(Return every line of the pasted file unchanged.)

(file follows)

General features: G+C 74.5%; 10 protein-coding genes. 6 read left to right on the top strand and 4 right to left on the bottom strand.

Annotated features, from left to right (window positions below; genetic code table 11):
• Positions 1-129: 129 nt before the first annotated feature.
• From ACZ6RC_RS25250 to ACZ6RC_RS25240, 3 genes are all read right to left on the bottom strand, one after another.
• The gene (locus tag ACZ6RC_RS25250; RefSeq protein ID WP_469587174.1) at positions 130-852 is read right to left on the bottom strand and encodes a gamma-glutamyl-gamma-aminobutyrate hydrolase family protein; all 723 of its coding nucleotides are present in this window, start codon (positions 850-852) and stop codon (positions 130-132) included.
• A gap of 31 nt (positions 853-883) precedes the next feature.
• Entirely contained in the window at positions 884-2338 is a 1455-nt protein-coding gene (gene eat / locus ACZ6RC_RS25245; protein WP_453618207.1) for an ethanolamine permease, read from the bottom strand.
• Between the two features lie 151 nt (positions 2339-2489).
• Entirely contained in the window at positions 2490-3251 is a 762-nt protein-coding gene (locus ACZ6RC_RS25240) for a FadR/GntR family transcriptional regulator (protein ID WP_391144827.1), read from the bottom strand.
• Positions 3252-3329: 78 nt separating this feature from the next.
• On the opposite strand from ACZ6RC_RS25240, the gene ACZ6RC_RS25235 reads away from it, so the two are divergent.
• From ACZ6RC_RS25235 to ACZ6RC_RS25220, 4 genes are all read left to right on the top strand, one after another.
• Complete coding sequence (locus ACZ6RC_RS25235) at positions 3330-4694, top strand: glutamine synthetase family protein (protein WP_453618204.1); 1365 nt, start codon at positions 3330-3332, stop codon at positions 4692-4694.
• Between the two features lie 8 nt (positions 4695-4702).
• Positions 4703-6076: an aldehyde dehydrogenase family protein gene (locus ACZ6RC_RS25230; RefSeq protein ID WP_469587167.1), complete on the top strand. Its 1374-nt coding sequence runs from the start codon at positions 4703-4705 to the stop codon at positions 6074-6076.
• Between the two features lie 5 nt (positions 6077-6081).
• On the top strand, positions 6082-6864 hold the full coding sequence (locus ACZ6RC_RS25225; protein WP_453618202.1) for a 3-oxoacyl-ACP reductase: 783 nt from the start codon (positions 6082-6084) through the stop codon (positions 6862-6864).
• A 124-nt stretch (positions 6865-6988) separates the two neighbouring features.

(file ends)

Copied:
General features: G+C 74.5%; 10 protein-coding genes. 6 read left to right on the top strand and 4 right to left on the bottom strand.

Annotated features, from left to right (window positions below; genetic code table 11):
• Positions 1-129: 129 nt before the first annotated feature.
• From ACZ6RC_RS25250 to ACZ6RC_RS25240, 3 genes are all read right to left on the bottom strand, one after another.
• The gene (locus tag ACZ6RC_RS25250; RefSeq protein ID WP_469587174.1) at positions 130-852 is read right to left on the bottom strand and encodes a gamma-glutamyl-gamma-aminobutyrate hydrolase family protein; all 723 of its coding nucleotides are present in this window, start codon (positions 850-852) and stop codon (positions 130-132) included.
• A gap of 31 nt (positions 853-883) precedes the next feature.
• Entirely contained in the window at positions 884-2338 is a 1455-nt protein-coding gene (gene eat / locus ACZ6RC_RS25245; protein WP_453618207.1) for an ethanolamine permease, read from the bottom strand.
• Between the two features lie 151 nt (positions 2339-2489).
• Entirely contained in the window at positions 2490-3251 is a 762-nt protein-coding gene (locus ACZ6RC_RS25240) for a FadR/GntR family transcriptional regulator (protein ID WP_391144827.1), read from the bottom strand.
• Positions 3252-3329: 78 nt separating this feature from the next.
• On the opposite strand from ACZ6RC_RS25240, the gene ACZ6RC_RS25235 reads away from it, so the two are divergent.
• From ACZ6RC_RS25235 to ACZ6RC_RS25220, 4 genes are all read left to right on the top strand, one after another.
• Complete coding sequence (locus ACZ6RC_RS25235) at positions 3330-4694, top strand: glutamine synthetase family protein (protein WP_453618204.1); 1365 nt, start codon at positions 3330-3332, stop codon at positions 4692-4694.
• Between the two features lie 8 nt (positions 4695-4702).
• Positions 4703-6076: an aldehyde dehydrogenase family protein gene (locus ACZ6RC_RS25230; RefSeq protein ID WP_469587167.1), complete on the top strand. Its 1374-nt coding sequence runs from the start codon at positions 4703-4705 to the stop codon at positions 6074-6076.
• Between the two features lie 5 nt (positions 6077-6081).
• On the top strand, positions 6082-6864 hold the full coding sequence (locus ACZ6RC_RS25225; protein WP_453618202.1) for a 3-oxoacyl-ACP reductase: 783 nt from the start codon (positions 6082-6084) through the stop codon (positions 6862-6864).
• A 124-nt stretch (positions 6865-6988) separates the two neighbouring features.